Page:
1 Executive Summary
This White Paper is excerpted from the book, “Lead Generation: The Missing Link between Marketing and Sales”, written for business owners and senior management to provide a perspective on the current situation with regard to Sales and Marketing.
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In brief, the analysis describes the concept of “Lead Generation” – not as a specific tactic within Marketing or Sales such as telemarketing or pay-per-click, or between them in the form of “lead qualification”, as are alternatively and colloquially used. It includes appointment-setting, for example, in B2B; but that’s just one piece of the process. Rather, Lead Generation is, and should be, your business’s fundamental go-to-market strategy.
Given this broader scope, Lead Generation can be viewed as encompassing both Marketing and Sales. And among its most critical attributes is that the paradigm ultimately describes how Marketing can be held accountable for Sales. Therefore, when implemented as described below, a Lead Generation strategy can enable a business to achieve superior levels of sales growth, acquire a dominant market share, and maximize its sales profitability.
As originally described in classical Marketing theory, Lead Generation is a hybrid business development strategy that combines the Marketing and Sales functions in such a way as to enable a business to create and manage “Qualified Sales Leads” (QSLs).
As opposed to today’s typical approach that differentiates between so-called “Marketing Qualified Leads” (or MQLs) that have a low probability of closing, and “Sales Qualified Leads” (or SQLs) that are pseudo-objective opportunities, by focusing on generating and managing only “Qualified Sales Leads” (or QSLs) a Lead Generation strategy can enable a company to fill its Sales Funnel with real opportunities that have a high probability of closing successfully, profitably, and relatively quickly.
A Lead Generation strategy can therefore ensure profitable revenue and market share growth for virtually any business – at the lowest possible cost, with the least amount of risk, waste and effort, and in the shortest amount of time.
Sadly, as a strategy for achieving business growth “Lead Generation” is widely misunderstood. And it is wildly mis-applied. For example, Lead Generation is often viewed as a promotional tactic, such as telemarketing or pay-per-click advertising, that a company can somehow bolt onto a failing Marketing or Sales initiative in order to save it, even though it’s probably too late. Or worse, it’s viewed as a catch-all for generating waste or junk. It’s even sometimes used as a synonym for acquiring a list.
But true Lead Generation is an all-encompassing business growth strategy that incorporates, and bridges the gaps between, the Marketing and Sales functions. It is a reliable and time-tested approach describing precisely how revenue and market share growth can be achieved in virtually any market, and for virtually any product or service. And, most importantly, and for most businesses that adopt it, it’s an approach that works, works well, and works consistently.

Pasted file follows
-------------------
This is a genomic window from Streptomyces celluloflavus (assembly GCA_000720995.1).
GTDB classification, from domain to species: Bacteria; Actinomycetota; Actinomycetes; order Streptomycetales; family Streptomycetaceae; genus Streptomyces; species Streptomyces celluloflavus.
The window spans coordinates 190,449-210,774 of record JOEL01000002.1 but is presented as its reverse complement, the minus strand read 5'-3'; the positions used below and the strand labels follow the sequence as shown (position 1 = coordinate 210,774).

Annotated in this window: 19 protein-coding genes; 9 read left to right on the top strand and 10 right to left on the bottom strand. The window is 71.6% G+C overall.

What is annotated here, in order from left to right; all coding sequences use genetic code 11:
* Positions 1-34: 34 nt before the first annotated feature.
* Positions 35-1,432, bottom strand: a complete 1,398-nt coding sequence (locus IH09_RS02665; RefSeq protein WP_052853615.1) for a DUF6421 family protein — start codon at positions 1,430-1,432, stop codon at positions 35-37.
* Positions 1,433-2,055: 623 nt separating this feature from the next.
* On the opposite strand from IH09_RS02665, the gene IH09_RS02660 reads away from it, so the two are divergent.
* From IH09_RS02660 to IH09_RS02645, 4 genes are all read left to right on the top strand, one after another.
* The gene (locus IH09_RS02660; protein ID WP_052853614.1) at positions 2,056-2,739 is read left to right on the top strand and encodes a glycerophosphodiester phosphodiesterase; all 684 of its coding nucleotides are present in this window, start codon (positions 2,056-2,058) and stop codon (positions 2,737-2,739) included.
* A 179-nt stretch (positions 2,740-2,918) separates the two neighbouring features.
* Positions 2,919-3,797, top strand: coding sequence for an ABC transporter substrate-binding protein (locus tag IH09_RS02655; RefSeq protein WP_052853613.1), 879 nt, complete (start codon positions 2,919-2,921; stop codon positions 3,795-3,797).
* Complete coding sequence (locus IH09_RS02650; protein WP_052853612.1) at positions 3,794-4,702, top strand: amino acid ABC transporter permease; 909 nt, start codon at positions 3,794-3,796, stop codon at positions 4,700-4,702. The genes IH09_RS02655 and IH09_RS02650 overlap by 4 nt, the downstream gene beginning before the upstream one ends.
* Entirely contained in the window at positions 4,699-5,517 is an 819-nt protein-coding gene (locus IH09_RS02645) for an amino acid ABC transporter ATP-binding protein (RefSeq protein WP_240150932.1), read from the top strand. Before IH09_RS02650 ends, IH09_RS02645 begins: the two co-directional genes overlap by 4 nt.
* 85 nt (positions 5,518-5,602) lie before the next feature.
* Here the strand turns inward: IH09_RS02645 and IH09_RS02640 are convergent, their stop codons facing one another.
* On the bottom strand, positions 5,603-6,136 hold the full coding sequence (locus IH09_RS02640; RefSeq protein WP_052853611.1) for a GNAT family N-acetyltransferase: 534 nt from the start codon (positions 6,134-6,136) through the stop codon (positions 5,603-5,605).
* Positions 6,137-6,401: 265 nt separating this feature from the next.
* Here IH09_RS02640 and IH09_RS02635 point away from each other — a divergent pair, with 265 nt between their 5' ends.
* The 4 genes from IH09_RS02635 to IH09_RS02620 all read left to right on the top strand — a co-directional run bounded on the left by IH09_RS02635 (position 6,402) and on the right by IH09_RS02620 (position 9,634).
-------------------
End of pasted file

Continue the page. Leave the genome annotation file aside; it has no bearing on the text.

3 The Problem
According to recent US Bureau of Labor Statistics, approximately 20% of all new businesses fail during their first two years. And over 50% of all businesses fail within the first five years – a trend that has been growing worse over the past decade. More surprising, though, is that the failure rate for technology firms, particularly those receiving external funding, is far worse. According to a January 2022 analysis by CB Insights, more than 70% of all tech startups fail – usually around 20 months after first raising financing, with an average of $1.3M in total funding closed, and lost.
Highlighting this trend, according to the 12/7/23 edition of The New York Times, over 3,200 venture funded businesses failed in 2023, losing over $27 billion in invested capital.
While creative destruction is a feature of capitalism and not a bug, such failure rates in this particular population would seem to raise questions about entrepreneurial insight, if not the vetting capabilities of the investors and investment management communities. But it’s especially concerning when one considers the reasons cited for failure. Analysts often place the blame on individuals on a case basis, but the primary reasons mentioned tend to fall into a few surprising categories:
- Not satisfying a need
- Bad business plan
- Lack of financing
- Bad location
- Inflexibility, and
- Too rapid expansion
But does this really make sense? What Private Equity firm would fund a business that didn’t satisfy a need? Who would fund a venture that had a bad business plan? And who wouldn’t throw good money after good? Or move if they had to? There is obviously something else going on.
And what’s going on is that, when measured by their impact on Sales, most Marketing programs fail, and fail spectacularly.
Having worked with many hundreds of businesses over the last thirty years, and having spoken to many thousands of business owners, investors, and solution providers, it’s evident, particularly in the last decade, that most of these companies fail, not because there’s no need for their products or services, or because they have a bad business plan. They fail because they are summarily ineffective at Marketing and Sales. And most are ineffective because they buy into a model of Marketing and Sales – one that has been promoted enthusiastically by the digital platforms and the Marketing profession itself – that, in most cases, simply cannot work.
So let’s talk about the elephant(s) in the room.
3.1 The Platforms Are in Control